I sure hope this is at least not your spouse!

nmreich
5th April 2010, 22:31
I know this is a relative of yours, nmreich, but truly --- what a complete idiot!

"...it is because people and banks trust that the dollar will maintain its value that they choose to keep significant portions of their wealth in dollars. If this trust is lost, there are plenty of dollars that could be off-loaded on the world markets and its value would plummet. The reason it stays strong is that people trust that the US government will continue the policies it has kept in place over the last half century of fighting inflation."

Is this relative of yours serious? Do they have ANY sense of monetary history whatsoever? Apparently not, as in the last half-century the US dollar has lost 90% of its value and purchasing power! Does that constitute "fighting inflation"? This person has such a shallow, conventional, conformist, platitude-filled sense of economics and financial matters that if I were confronted by such idiocy in person, I would merely stand there speechless, so dumbfounded I would be as to where to even begin to address the across-the-board inaccuracies, flawed analyses and strawman arguments of your eminent PhD relative.

I sure hope this is at least not your spouse!

No, he is not my spouse. He is blood relative, but yes, I am feeling very validated.

No worries about offending, etc. I am a big boy now and I don't get offended by anyone, except my wife occasionally. :) (thank GOD!!!! my wife believes in the same thing I do - otherwise I'd buy a shed and sleep in it).

Katwoman
5th April 2010, 22:33
I did not think this idiot could get any dumber until I read this nonsense:

"The reason it stays strong is that people trust that the US government will continue the policies it has kept in place over the last half century of fighting inflation."

Fighting inflation? The 3% annual inflation over the last half century has completely devalued the dollar, driven up home values and as a result real estate taxes to so that people cannot really own a home anymore, forced people to invest in risky vehicle to beat the inflation rate, and allowed congress to make promises it could not keep. The inflation they fought so well is at the heart of the high healthcare costs, failure of Social Security and Medicare and most important why a real silver dollar is the only currency that has not lost any value.

At this stage of the game I would not waste my breath on him anymore and when the SHTF and he come knockin' on your door which he undoubtedly will I would tell him get beat it.

http://www.youtube.com/watch?v=8R0OfbzOVOM

nmreich
5th April 2010, 22:34
"But I doubt that is actually true because people with better knowledge of the situation would have already taken advantage of that knowledge and made most of the money there is to be made by buying it at a lower than the price it will go up to."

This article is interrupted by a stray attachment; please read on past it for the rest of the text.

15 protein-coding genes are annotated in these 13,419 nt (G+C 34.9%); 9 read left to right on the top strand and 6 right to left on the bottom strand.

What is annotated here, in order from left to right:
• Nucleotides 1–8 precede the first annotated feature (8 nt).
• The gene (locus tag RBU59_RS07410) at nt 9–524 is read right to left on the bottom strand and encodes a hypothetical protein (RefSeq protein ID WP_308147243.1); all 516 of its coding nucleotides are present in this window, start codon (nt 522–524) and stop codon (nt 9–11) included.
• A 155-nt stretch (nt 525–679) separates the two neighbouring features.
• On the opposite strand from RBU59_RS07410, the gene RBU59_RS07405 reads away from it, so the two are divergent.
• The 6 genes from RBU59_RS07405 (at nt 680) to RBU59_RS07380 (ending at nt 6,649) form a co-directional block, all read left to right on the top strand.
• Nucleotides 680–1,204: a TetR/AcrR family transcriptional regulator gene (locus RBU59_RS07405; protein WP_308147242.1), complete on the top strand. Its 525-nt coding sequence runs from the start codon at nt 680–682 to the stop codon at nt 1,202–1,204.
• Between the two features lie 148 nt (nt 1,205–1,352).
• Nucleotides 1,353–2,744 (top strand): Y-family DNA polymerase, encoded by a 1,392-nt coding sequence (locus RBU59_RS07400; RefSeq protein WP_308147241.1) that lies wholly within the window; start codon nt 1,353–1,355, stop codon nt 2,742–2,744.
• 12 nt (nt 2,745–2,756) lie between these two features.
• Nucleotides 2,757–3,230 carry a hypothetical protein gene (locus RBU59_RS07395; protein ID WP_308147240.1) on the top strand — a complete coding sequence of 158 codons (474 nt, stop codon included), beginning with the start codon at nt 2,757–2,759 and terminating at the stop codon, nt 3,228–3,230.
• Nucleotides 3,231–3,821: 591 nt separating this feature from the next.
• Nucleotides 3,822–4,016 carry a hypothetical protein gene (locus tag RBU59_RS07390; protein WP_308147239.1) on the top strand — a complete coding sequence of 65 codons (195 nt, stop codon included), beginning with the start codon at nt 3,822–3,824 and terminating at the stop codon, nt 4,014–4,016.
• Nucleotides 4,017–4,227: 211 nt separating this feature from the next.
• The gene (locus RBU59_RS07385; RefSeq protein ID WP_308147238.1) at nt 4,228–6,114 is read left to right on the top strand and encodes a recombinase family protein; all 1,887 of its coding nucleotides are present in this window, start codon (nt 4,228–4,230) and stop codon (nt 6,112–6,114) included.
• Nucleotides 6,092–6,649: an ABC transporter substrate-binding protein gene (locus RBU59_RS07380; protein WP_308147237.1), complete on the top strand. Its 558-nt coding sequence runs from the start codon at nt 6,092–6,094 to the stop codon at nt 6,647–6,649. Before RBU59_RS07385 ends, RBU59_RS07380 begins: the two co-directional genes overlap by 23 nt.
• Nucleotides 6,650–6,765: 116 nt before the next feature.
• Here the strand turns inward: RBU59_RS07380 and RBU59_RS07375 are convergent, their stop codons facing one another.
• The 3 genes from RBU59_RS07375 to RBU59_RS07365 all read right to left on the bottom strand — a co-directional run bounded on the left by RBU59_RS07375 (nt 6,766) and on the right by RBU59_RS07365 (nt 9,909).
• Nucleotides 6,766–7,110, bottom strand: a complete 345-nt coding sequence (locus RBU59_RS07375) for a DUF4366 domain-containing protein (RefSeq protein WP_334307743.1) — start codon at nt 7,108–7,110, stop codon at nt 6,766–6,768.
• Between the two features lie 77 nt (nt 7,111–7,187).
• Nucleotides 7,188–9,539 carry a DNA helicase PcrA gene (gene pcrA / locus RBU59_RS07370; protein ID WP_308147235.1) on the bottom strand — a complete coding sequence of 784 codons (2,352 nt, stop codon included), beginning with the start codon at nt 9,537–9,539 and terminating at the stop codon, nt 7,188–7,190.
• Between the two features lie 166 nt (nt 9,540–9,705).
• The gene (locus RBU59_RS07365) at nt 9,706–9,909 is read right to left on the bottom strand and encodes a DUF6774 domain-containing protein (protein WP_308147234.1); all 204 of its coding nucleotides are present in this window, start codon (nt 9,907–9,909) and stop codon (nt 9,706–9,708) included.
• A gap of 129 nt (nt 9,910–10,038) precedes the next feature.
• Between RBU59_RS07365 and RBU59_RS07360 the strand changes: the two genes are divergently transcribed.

This is the statement that shows what a moron he is. Has it occurred to Mr Einstein that "we" are the people with the better than average knowledge who have been taking advantage of the situation by buying in ahead of the big run up?

Well, he studied at the same university as Mr. Einstein.... so there he must be right! ;) hehehe

akak
5th April 2010, 22:51
Well, he studied at the same university as Mr. Einstein.... so there he must be right! ;) hehehe


And everyone knows that Einstein was a spectacular failure as a student when it came to mathematics. So your eminent PhD relative is clearly following in his predecessor's shoes.

At least Einstein did have the common sense to see the writing on the wall in 1930s Nazi Germany, and got out while he had the chance. Whereas I get the feeling your eminent PhD relative would have argued for staying put, maybe due to "patriotism" or not falling for "conspiracies" or some such conformist BS.

I still have rarely met a group so enthralled with their own arrogance, and so oblivious to their own profound ignorance of everything outside their narrow field of studies, as PhD academics.

detokeville
6th April 2010, 02:10
I haven't made any converts, but I am starting to realize that the negative aspects of the story (currency crisis, trading silver for chickens, gold as insurance, etc...) turn people off, but the positive angle such as ending up with a much higher net worth and being able to buy the block seem to make the conversation less confrontational.

I think this is because you don't have to challenge a person's conception of how the world works. I know that the currency crisis and all of that is the core of the story, but it is the stop think button for many.

So like I said, I haven't made any converts and no luck or even interest. I needed to get some cash quick for an emergency and needed to sell a little gold and silver (eagles) immediately and I wanted to try and get a little better price than selling to the coin shop and anyway 5 days no respones, I tried to sell some to friends and family at less than Apmex BUY prices and everyone acted like I was bringing them trash....so I know the manipulation hearing is big news, but for me the fact that I tried unsuccesfully to sell silver and gold well below spot to the general public and my friends and family for over a week is real world proof that the bubble isn't even in sight, and i mean even if you had a really powerful telescope.

Mylläri
6th April 2010, 09:28
With all due respect to your relative, I know plenty of people with Master's Degrees, PhD's, or other high level educational credentials that are absolute dipshits on subjects that affect their lives more than what they happen to be soo well versed on. I'm not saying that this person you're referencing is such a person in any way, only that having a PhD doesn't automatically make you more intelligent than say an open-minded truck driver with an IQ of 190 that never had the urge to attend college.

nmreich, I don't know the reason why you engaged in this conversation with your relative. I don't know if you felt compelled to do so because of his PhD, if you felt you owed it to him, etc. What I've found out is that it is usually easier to let some people think what they want to think and believe what they want to believe. When I was younger I know of several efforts I made to convince others of whatever beliefs I held. No matter how truly right I may have been and how truly wrong they may have been, more often than not I met with futility on my end.

At this point I don't really care a whole lot about doing such things, if someone asks for my advice or thoughts on a matter I'm be glad to talk them up for a bit. Otherwise I just do whats in my best interests and everything seems to be going much better :)